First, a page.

Even with other hikers flanking us, the landscape was eerily quiet. We heard nothing but wind and trickling streams carrying snow melt down into the valley behind us. We climbed up the Devil's Staircase- our first big upwards push- scrambling over black and volcanic boulders, and inching along on ledge after craggy ledge. I leaned forward to counteract the weight of my pack (I had never hiked with weight before), feeling as if I might go tumbling backwards. Before we knew it, we were tramping through snow.

We passed the North Crater, a vast expanse of snow and rock, inching around the base of our first volcano. The wind was so strong that it pushed us sideways, but we were grateful for blue skies and clear-ish weather.

We struggled upwards over blackened, shifting scree for what felt like a long time. Manfriend made sure to make time for a quick geology lesson (nerd).

Then we emerged at the top of the world.

On one side, the volcano loomed. On another, the Red Crater glistened in the sun, dropping off into a darkened abyss.

In front of us, down a long slope, were the beautiful Emerald Lakes.

The color of the lakes, which are warm and smell like rotten eggs, is due to the high concentration of minerals washed down from the Red Crater. We fairly flew down the downslope like excited children, ready to sit down and enjoy the strange sights before us.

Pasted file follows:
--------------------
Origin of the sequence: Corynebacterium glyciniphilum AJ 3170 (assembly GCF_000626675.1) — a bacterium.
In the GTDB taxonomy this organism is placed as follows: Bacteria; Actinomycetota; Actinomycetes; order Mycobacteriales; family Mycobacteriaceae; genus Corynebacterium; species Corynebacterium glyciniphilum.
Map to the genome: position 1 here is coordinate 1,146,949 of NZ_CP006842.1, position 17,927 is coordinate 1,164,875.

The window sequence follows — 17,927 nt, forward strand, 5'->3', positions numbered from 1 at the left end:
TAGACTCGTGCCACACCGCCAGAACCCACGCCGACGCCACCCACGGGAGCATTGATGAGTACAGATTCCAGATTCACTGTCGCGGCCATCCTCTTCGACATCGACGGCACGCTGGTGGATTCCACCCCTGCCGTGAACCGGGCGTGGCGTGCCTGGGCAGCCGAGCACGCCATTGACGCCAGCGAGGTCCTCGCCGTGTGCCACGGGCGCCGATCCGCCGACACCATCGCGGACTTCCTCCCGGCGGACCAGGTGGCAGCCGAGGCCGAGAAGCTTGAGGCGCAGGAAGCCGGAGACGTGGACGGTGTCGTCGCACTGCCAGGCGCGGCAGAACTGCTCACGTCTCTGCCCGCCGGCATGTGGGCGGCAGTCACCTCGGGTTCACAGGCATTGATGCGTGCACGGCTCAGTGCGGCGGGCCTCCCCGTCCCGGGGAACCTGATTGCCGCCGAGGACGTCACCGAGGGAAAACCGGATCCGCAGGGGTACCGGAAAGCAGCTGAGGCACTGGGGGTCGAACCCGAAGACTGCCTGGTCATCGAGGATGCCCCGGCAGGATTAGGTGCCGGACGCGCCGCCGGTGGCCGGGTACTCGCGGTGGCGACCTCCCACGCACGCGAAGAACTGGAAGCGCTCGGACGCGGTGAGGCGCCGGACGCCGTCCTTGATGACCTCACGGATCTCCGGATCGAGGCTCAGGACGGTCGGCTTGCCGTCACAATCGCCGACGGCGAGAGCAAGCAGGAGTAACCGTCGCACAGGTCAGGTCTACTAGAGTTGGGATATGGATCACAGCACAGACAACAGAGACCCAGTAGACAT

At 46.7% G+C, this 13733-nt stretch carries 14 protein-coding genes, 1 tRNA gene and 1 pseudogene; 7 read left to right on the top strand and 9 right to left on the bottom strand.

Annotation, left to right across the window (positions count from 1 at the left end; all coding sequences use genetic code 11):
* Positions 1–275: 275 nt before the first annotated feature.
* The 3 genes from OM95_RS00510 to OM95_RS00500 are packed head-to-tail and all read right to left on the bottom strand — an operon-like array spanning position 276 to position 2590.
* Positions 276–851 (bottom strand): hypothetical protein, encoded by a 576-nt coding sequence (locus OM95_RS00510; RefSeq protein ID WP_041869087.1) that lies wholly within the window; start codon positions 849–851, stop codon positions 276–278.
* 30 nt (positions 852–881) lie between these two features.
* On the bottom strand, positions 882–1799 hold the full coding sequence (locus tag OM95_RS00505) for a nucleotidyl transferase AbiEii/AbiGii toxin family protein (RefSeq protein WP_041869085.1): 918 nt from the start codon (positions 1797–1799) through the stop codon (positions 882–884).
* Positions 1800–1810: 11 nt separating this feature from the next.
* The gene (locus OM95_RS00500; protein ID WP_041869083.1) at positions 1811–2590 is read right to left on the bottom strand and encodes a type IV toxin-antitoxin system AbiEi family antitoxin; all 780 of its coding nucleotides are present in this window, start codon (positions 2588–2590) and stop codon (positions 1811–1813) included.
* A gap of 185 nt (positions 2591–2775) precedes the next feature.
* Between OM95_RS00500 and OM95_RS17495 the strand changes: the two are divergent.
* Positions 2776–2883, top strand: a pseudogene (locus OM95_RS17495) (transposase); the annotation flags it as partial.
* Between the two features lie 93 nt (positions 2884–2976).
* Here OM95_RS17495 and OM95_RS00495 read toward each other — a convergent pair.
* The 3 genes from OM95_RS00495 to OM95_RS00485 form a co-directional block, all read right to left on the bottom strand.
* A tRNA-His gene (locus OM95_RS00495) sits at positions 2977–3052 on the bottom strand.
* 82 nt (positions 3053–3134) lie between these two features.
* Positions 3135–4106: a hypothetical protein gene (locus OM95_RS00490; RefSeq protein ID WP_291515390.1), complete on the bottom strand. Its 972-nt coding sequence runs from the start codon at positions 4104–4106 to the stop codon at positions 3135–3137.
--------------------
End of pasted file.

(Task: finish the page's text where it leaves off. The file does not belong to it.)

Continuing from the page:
That night we slept at Ketatahi Hut, which sat on a hill at the edge of a Maori settlement overlooking the distant Lake Taupo.

The cabin had an old-fashioned feel, with its wood-burning stove and rustic wooden tables. Because it was Easter weekend, the place was insufferably crowded- people slept in tight lines on the floor, while the rest of us did some involuntary snuggling on the rustic bunks. (The mattresses were covered with a crinkly sheeting so that every time someone turned, the noise would resonate through the whole place. 'Crinkle-crinkle-crinkle, snore, crinkle-snore.' Silence... sweet silence... then 'CRINKLE-COUGH-SNORE!')

We stayed up talking with a Kiwi couple who'd hiked this part of the trail many times. John, big and loud and gap-toothed, applauded us first-timers for how prepared we'd been. "My goal for this trip," he told us," was to make it over the Crossing without having to haul anyone else out." He told us that on every other trip, he'd had to literally go back and save someone (usually foreign). He told us about an American hiker who'd gotten trapped at the top in a blizzard. "I had to sew up a gash on his thigh myself and carry him over my shoulder," he said. We gaped at this mountain man, feeling like we'd been lucky.

The second day saw us retracing our steps and walking past the Lakes again, this time including the Blue Lake.

We descended down a difficult slope and spent most of the day walking through the strangest landscape I've ever seen.

I felt like we'd been transported to the Moon. The land turned into red-brown silt and craggy rock castles piled up towards the cloudless sky. Melting snow cracked and popped beneath our feet, echoing in the sparseness. The bone-white roots of the tussock grass reached out of the dirt like gnarled, beckoning fingers.